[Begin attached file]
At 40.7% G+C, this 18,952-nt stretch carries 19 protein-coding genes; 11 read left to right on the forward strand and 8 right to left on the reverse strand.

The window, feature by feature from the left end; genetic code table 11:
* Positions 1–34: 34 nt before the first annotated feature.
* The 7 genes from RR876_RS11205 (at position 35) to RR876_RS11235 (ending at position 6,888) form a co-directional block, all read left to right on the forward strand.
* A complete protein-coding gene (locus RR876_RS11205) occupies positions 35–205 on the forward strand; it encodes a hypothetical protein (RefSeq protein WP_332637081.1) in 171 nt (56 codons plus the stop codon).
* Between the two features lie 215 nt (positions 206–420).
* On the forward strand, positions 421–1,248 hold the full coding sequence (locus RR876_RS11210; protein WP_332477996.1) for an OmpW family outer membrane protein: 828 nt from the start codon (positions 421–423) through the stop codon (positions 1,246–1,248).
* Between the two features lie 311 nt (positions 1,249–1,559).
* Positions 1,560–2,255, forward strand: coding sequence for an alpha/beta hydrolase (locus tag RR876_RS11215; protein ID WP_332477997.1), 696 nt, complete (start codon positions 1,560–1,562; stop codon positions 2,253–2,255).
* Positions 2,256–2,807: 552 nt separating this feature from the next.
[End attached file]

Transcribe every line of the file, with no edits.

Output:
At 40.7% G+C, this 18,952-nt stretch carries 19 protein-coding genes; 11 read left to right on the forward strand and 8 right to left on the reverse strand.

The window, feature by feature from the left end; genetic code table 11:
* Positions 1–34: 34 nt before the first annotated feature.
* The 7 genes from RR876_RS11205 (at position 35) to RR876_RS11235 (ending at position 6,888) form a co-directional block, all read left to right on the forward strand.
* A complete protein-coding gene (locus RR876_RS11205) occupies positions 35–205 on the forward strand; it encodes a hypothetical protein (RefSeq protein WP_332637081.1) in 171 nt (56 codons plus the stop codon).
* Between the two features lie 215 nt (positions 206–420).
* On the forward strand, positions 421–1,248 hold the full coding sequence (locus RR876_RS11210; protein WP_332477996.1) for an OmpW family outer membrane protein: 828 nt from the start codon (positions 421–423) through the stop codon (positions 1,246–1,248).
* Between the two features lie 311 nt (positions 1,249–1,559).
* Positions 1,560–2,255, forward strand: coding sequence for an alpha/beta hydrolase (locus tag RR876_RS11215; protein ID WP_332477997.1), 696 nt, complete (start codon positions 1,560–1,562; stop codon positions 2,253–2,255).
* Positions 2,256–2,807: 552 nt separating this feature from the next.